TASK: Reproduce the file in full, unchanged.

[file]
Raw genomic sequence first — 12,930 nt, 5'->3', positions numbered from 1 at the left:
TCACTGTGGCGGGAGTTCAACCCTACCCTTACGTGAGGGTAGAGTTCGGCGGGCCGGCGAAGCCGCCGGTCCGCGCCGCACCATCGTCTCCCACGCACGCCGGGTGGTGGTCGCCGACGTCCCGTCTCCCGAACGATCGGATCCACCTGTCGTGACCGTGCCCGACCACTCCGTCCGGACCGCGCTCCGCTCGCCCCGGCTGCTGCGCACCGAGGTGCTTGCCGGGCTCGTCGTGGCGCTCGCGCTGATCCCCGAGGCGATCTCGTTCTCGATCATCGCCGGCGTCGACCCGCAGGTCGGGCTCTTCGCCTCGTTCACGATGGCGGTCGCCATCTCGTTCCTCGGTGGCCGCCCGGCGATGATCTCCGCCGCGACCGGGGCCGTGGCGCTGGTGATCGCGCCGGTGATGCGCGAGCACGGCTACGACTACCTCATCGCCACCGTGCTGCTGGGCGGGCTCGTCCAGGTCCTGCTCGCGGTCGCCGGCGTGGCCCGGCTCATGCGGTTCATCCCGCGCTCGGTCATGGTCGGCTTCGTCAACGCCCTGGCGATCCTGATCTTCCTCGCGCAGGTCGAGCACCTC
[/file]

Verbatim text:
Raw genomic sequence first — 12,930 nt, 5'->3', positions numbered from 1 at the left:
TCACTGTGGCGGGAGTTCAACCCTACCCTTACGTGAGGGTAGAGTTCGGCGGGCCGGCGAAGCCGCCGGTCCGCGCCGCACCATCGTCTCCCACGCACGCCGGGTGGTGGTCGCCGACGTCCCGTCTCCCGAACGATCGGATCCACCTGTCGTGACCGTGCCCGACCACTCCGTCCGGACCGCGCTCCGCTCGCCCCGGCTGCTGCGCACCGAGGTGCTTGCCGGGCTCGTCGTGGCGCTCGCGCTGATCCCCGAGGCGATCTCGTTCTCGATCATCGCCGGCGTCGACCCGCAGGTCGGGCTCTTCGCCTCGTTCACGATGGCGGTCGCCATCTCGTTCCTCGGTGGCCGCCCGGCGATGATCTCCGCCGCGACCGGGGCCGTGGCGCTGGTGATCGCGCCGGTGATGCGCGAGCACGGCTACGACTACCTCATCGCCACCGTGCTGCTGGGCGGGCTCGTCCAGGTCCTGCTCGCGGTCGCCGGCGTGGCCCGGCTCATGCGGTTCATCCCGCGCTCGGTCATGGTCGGCTTCGTCAACGCCCTGGCGATCCTGATCTTCCTCGCGCAGGTCGAGCACCTC